Culture, sometimes, can be a near run thing. We are perhaps all familiar with Franz Kafka's instructions to his friend Max Brod:
Dearest Max, my last request: Everything I leave behind me... in the way of diaries, manuscripts, letters (my own and others'), sketches, and so on, [is] to be burned unread....
Brod did not fulfill his friend's wish, for which we can all be grateful -- otherwise, we would know Kafka only through a handful of tales. I was less familiar with the subsequent story of how Kafka came to be published, and of the role of Schocken Books in the story. The brief, linked essay was published in this relatively recent translation of The Castle, and tells us,
Between 1933 and 1938 German Jews were barred from teaching or studying in "German" schools, from publishing or being published in "German" newspapers or publishing houses, or from speaking and performing in front of "German" audiences. Publishers that had been owned or managed by Jews, such as S. Fischer Verlag, were quickly "Aryanized" and ceased to publish books by Jews. Kafka's works were not well enough known to be banned by the government or burned by nationalist students, but they were "Jewish" enough to be off limits to "Aryan" publishers.
When the Nazis introduced their racial laws they exempted Schocken Verlag, a Jewish publisher, from the ban against publishing Jewish authors, on condition that its books would be sold only to Jews. Founded in 1931 by the department store magnate Salman Schocken, this small publishing company had already published the works of Martin Buber and Franz Rosenzweig as well as those of the Hebrew writer S. Y. Agnon, as part of its owner's interest in fostering a secular Jewish literary culture.
Max Brod offered Schocken the world publishing rights to all of Kafka's works. This offer was initially rejected by Lambert Schneider, Schocken Verlag's editor-in-chief, who regarded Kafka's work as outside his mandate to publish books that could reacquaint German Jewry with its distinguished heritage. He also doubted its public appeal. His employer also had his doubts about the marketability of six volumes of Kafka's novels, stories, diaries, and letters, although he recognized their universal literary quality as well as their potential to undermine the official campaign to denigrate German Jewish culture. But he was urged by one of his editors, Moritz Spitzer, to see in Kafka a quintessentially "Jewish" voice that could give meaning to the new reality had befallen German Jewry and would demonstrate the central role of Jews in German culture.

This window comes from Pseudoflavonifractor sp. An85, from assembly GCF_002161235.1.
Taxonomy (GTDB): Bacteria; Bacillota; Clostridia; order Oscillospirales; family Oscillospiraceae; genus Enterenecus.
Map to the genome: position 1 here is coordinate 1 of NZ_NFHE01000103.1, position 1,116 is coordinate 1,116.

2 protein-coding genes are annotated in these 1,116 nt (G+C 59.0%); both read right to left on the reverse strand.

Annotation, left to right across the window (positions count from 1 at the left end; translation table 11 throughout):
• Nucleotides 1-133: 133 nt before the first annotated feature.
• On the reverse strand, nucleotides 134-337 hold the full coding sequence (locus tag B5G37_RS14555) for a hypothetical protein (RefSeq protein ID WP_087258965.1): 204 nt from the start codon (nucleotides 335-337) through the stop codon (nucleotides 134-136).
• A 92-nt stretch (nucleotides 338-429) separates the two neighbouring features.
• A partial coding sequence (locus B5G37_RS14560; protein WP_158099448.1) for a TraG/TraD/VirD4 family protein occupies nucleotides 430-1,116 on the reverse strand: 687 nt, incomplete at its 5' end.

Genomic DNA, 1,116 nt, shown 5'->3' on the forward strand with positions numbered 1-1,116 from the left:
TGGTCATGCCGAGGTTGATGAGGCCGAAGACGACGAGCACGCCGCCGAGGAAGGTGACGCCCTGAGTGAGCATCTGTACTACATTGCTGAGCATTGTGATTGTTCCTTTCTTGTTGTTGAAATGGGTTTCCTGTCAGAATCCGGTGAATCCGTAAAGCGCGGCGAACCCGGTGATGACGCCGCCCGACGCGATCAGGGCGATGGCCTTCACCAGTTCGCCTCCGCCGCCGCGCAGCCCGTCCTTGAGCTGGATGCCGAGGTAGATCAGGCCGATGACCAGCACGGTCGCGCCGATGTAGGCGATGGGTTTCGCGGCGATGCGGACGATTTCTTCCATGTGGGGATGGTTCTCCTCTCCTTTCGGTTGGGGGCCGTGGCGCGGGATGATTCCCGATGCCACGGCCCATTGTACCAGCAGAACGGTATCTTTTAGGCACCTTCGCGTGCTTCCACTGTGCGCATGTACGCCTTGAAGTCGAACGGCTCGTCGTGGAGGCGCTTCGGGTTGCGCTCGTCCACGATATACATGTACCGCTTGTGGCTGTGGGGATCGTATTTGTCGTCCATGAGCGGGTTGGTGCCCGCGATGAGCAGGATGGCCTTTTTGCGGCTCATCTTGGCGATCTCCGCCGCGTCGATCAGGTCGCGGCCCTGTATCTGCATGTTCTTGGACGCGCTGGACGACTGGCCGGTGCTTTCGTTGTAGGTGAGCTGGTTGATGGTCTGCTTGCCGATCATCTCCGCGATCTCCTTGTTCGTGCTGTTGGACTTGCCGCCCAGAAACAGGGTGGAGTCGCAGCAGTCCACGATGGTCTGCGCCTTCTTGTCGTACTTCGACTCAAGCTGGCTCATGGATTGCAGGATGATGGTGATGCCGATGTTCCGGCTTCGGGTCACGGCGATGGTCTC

The demonstration was not to last, however.
Inevitably, many of the books Schocken sold ended up in non-Jewish hands, giving German readers-at home and in exile-their only access to one of the century's greatest writers. Klauss Mann wrote in the exile journal Sammlung that "the collected works of Kafka, offered by the Schocken Verlag in Berlin, are the most noble and most significant publications that have come out of Germany." Praising Kafka's books as "the epoch's purest and most singular works of literature," he noted with astonishment that "this spiritual event has occurred within a splendid isolation, in a ghetto far from the German cultural ministry." Soon after this article appeared, the Nazi government put Kafka's novels on its blacklist of "harmful and undesirable writings." Schocken moved his production to Prague, where he published Kafka's diaries and letters. Interestingly, despite the ban on the novels, he was able to continue printing ad distributing his earlier volume of Kafka's short stories in Germany itself until the government closed down Schocken Verlag in 1939. The German occupation of Prague that same year put an end to Schocken's operations in Europe.
Salman Schocken moved to Palestine in 1939, and brought his library with him. I found this brief sketch of interest:
The Schoken Library is a rare book and research library serving scholars in Israel and throughout the world. The nucleus of the collection contains the private collection of the late Zalman Schoken whose dedication to public affairs was immeasurable. Unlike other collectors, Zalman Schocken neither collected books for collection's sake alone nor for the sheer purpose of exhibiting them. He was guided by a deep sense of respect and awe towards the books in the “Wandering Jew's” travelling sack. Those books became the portable homeland of the people in exile - setting it apart, as well as uniting it.
The Schocken collection is unique among private collections, both in its immense size, as well as its importance. The collection consists of several hundred manuscripts, a Hebrew incunabula collection (housed in The Jewish National and University Library in Jerusalem), and more than fifty thousand volumes including numerous first editions, and unique research material. The Schocken Library ranks as one of finest Judaic libraries in the world.
The Schocken collection is the only collection of Jewish books which escaped the hands of the Nazi's. In 1935 the collection was smuggled out of Germany in a complex operation. During the Holocaust the library in Jerusalem served as a hideaway for Jewish writers and researchers on the run from the hands of Hitler.
When Zalman Schocken chose to build a home for the library in Jerusalem he contacted the renowned architect Eric Mendelsohn. The building was planned to include a research institute whose purpose was to publish material based on the Schocken collection. The library also includes a spacious exhibition and conference hall.
it's worth noting that Mendelsohn also designed the Kaufhaus Schocken in Stuttgart, which you can see thumbnails of. The building itself is no longer standing...